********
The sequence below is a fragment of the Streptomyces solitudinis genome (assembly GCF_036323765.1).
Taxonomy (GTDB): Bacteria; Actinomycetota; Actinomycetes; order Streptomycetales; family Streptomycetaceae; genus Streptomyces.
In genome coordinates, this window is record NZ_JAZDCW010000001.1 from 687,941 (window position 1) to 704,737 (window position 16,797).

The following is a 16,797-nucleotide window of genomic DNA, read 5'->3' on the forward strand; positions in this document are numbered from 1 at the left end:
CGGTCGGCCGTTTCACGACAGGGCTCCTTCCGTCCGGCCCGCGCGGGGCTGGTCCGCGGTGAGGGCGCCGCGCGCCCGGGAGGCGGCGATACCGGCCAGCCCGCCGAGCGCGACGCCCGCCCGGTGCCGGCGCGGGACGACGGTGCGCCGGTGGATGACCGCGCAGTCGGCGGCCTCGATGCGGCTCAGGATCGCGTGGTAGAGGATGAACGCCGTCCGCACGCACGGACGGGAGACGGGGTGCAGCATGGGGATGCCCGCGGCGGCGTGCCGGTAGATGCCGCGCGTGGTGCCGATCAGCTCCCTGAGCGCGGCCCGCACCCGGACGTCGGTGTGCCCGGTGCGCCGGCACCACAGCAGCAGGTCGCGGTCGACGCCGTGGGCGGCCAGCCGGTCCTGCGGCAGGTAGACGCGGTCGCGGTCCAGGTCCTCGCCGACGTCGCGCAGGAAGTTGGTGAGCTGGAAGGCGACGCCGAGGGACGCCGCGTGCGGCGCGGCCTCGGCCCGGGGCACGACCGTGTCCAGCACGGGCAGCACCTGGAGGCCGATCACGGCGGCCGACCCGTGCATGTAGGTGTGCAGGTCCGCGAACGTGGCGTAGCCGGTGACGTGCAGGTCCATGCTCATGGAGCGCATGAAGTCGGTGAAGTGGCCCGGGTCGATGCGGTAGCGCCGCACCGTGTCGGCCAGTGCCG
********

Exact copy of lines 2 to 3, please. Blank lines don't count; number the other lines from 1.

Taxonomy (GTDB): Bacteria; Actinomycetota; Actinomycetes; order Streptomycetales; family Streptomycetaceae; genus Streptomyces.
In genome coordinates, this window is record NZ_JAZDCW010000001.1 from 687,941 (window position 1) to 704,737 (window position 16,797).